For starters, if your family suffers from recurring gastrointestinal illnesses, a test for coliform bacteria is recommended.
An analysis for pH, lead or copper may indicate whether or not your household plumbing contains lead.
If you live near an agricultural area, the EPA recommends testing for nitrates, pesticides and coliform bacteria.
Tests for hardness and total dissolved solids (TDS) remain the best option for families suffering from itchy skin, spotted dishware and scale buildup on fixtures and appliances.
Staining of plumbing and laundry may require you to test for contaminants such as iron, copper and manganese.
If you detect a salty taste in your drinking water or live in an area with heavily salted roadways, experts suggest choosing tests that measure chloride, TDS and sodium.
And lastly, living in close proximity to gas stations or buried fuel tanks may require you to test for volatile organic compounds (VOCs).
Different Types of Water Tests
DIY Water Tests
If you suspect any of the previously mentioned water problems, it's possible to run a few tests of your own.
Many home water testing kits exist in the market. And these do-it-yourself versions are typically very affordable.
However, testing kits only tell you limited information about your water. Because most rely on treated slips to detect contaminants. And these slips are not always the most precise.
Home kits may alert you to exceptionally high levels of some common contaminants. But only a fully equipped lab staffed by professionals can provide you with accurate information.
Professional Water Tests
If you want a more detailed look at contaminants present in your water, consider a professional water test. Certified water testing labs give you access to more thorough test results.
And aside from detecting possible contaminants, water treatment professionals can provide you with expert advice. Offering you customized solutions that fit your lifestyle and budget.
Why Choose Culligan for Your Home Water Testing?
When it comes to water testing, your family has many choices. So why exactly should you call Culligan first?
For starters, we offer a wide range of testing options at various price points. Because we recognize that different households have different needs. So we make the testing process as easy and customizable as possible.
Free Water Analysis
Culligan offers basic water testing that's completely free. In fact, it's as simple as scheduling a time for your local Culligan expert to visit your home.
He or she will collect a sample from your tap and test it right in your kitchen. In 10 minutes or less.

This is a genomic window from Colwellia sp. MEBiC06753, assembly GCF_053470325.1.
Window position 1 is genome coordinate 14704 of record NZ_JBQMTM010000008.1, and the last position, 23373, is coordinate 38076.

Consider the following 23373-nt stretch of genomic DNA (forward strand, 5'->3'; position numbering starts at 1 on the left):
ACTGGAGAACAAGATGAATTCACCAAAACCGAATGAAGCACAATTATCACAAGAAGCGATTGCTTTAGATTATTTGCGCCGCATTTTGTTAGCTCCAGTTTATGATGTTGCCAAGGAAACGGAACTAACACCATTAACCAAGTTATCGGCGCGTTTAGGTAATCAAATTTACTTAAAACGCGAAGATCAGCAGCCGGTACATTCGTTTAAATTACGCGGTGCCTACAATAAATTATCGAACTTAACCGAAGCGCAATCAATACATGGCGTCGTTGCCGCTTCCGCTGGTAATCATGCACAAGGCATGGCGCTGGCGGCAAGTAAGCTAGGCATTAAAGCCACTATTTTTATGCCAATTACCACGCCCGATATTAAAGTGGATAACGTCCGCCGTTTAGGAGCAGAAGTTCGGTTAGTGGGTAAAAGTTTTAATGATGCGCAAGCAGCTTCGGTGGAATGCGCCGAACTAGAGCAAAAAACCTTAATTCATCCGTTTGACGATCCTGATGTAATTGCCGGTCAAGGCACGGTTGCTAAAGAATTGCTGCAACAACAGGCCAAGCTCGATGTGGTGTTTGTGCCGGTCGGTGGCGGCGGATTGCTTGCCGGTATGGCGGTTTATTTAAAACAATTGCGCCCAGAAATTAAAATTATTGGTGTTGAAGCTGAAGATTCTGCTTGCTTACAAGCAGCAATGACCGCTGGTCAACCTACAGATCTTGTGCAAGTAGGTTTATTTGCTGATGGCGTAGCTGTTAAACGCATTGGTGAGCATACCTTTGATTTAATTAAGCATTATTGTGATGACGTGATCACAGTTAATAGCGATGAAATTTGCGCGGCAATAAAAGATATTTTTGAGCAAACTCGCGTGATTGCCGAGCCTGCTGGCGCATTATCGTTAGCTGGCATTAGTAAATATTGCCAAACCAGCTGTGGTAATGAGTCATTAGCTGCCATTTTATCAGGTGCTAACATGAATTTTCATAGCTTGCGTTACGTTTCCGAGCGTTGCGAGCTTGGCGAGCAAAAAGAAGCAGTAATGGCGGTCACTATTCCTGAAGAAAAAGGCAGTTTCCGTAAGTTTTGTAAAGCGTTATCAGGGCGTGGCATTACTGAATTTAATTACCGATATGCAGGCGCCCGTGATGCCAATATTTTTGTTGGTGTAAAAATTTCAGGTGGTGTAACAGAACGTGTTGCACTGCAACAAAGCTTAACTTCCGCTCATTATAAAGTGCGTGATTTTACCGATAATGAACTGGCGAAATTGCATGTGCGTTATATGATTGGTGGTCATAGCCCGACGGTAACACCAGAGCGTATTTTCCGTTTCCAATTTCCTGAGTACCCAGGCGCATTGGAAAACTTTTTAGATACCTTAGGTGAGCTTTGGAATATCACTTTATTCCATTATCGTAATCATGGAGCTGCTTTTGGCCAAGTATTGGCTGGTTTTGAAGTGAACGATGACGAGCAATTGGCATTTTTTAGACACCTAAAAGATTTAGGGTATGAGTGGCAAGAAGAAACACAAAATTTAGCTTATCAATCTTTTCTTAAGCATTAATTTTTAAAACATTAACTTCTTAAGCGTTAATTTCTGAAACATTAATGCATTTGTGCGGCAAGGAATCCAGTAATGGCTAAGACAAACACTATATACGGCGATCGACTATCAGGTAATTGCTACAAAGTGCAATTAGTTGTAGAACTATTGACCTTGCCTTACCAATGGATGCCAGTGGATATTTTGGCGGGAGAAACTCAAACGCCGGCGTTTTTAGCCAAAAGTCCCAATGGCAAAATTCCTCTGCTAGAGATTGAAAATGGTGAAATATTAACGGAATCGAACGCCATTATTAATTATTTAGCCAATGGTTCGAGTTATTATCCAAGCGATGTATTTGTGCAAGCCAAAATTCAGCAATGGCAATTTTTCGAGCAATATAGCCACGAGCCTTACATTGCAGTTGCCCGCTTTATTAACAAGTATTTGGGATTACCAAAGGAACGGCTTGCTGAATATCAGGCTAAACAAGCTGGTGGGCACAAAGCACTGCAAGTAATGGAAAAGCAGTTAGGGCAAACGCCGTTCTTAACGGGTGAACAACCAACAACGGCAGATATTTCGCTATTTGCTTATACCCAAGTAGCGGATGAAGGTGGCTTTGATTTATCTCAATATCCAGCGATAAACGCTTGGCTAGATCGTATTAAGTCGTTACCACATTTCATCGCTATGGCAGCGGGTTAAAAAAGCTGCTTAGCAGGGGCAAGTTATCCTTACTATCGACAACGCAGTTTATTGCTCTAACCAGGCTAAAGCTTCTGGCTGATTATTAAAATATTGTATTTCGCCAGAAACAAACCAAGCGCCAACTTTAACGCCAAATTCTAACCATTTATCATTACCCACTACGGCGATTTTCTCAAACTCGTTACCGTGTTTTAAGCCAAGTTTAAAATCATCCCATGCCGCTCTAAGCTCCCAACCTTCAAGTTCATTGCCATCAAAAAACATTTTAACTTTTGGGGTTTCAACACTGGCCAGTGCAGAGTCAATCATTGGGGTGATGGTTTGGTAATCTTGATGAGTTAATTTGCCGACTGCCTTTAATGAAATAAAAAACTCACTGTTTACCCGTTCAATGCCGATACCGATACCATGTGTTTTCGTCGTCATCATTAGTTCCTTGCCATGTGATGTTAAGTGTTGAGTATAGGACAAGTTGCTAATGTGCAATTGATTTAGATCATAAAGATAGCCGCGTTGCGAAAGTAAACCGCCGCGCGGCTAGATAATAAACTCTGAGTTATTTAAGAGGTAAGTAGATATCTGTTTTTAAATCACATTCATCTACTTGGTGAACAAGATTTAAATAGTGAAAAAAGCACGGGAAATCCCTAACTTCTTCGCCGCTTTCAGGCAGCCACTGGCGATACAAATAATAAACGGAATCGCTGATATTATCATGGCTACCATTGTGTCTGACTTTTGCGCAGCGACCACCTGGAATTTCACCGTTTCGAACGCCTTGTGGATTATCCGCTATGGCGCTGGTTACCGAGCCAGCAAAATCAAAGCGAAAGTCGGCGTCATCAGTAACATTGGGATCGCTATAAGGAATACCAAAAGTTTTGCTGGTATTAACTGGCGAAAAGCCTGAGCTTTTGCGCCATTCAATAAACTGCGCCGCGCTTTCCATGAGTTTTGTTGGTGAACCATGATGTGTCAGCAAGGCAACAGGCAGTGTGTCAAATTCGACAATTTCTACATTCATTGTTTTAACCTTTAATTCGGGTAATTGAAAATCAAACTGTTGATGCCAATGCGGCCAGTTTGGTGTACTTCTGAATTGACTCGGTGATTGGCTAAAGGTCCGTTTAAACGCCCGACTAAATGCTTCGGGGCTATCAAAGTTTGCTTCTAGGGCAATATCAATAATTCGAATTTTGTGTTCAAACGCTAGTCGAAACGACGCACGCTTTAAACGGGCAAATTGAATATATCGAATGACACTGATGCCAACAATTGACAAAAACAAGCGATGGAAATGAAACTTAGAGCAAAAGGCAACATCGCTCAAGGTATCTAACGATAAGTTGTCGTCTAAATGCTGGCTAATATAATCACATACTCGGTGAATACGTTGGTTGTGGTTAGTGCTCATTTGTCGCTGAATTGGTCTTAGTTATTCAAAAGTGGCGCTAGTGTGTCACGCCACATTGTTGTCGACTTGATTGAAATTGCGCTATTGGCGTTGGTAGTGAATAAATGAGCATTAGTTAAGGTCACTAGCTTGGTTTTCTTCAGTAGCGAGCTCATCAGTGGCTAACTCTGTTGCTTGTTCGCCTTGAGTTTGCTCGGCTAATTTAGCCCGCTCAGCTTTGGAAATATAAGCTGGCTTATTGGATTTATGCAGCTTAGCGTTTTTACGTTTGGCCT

After receiving the test results, they'll discuss whether it makes sense to conduct additional tests or consider a water treatment solution.
Our basic, free water test makes it easy to identify some of the more common problems experienced by homeowners. Such as pH levels, chlorine, magnesium, calcium and TDS.
Laboratory Water Analysis
Lab analyses reveal harder-to-identify water problems. Making them a great alternative to our free water test.
We understand the importance of water quality. So our EPA-certified laboratory results are returned in about three days.
Your Culligan specialist will then discuss the comprehensive findings. And recommend a host of personalized solutions.
It's important to note that we do charge for this type of comprehensive testing. But prices may vary. Speaking with your local Culligan expert will give you the best idea of available tests and their costs.
What Does it Mean to be EPA-Certified as a Lab?
For a laboratory to be EPA-certified, they must use approved methods to analyze drinking water compliance samples.
The EPA, governmental organizations, consensus method organizations, universities, water laboratories and commercial vendors all work together to develop such methods.
So what exactly is an approved analytical method?
First, a sample must be collected, preserved and stored in a way that will not impact test results. Contaminants in the sample are then gathered, separated, identified and measured.
For a test to be accepted, the EPA requires it to meet specific quality control criteria.
And lastly, the testing laboratory must report conclusions from the analysis.
In addition to this analytical process, labs must also pass periodic on-site audits to retain certification.
What Happens After Your In-Home Test?
Once home water testing is complete, the rest is up to you.
If you decide to move forward with a water treatment plan, contact your local Culligan expert.
Our residential treatment solutions include water softeners, whole home filtration systems, reverse osmosis and additional filtration options. So you are guaranteed to find one that works for your family and household.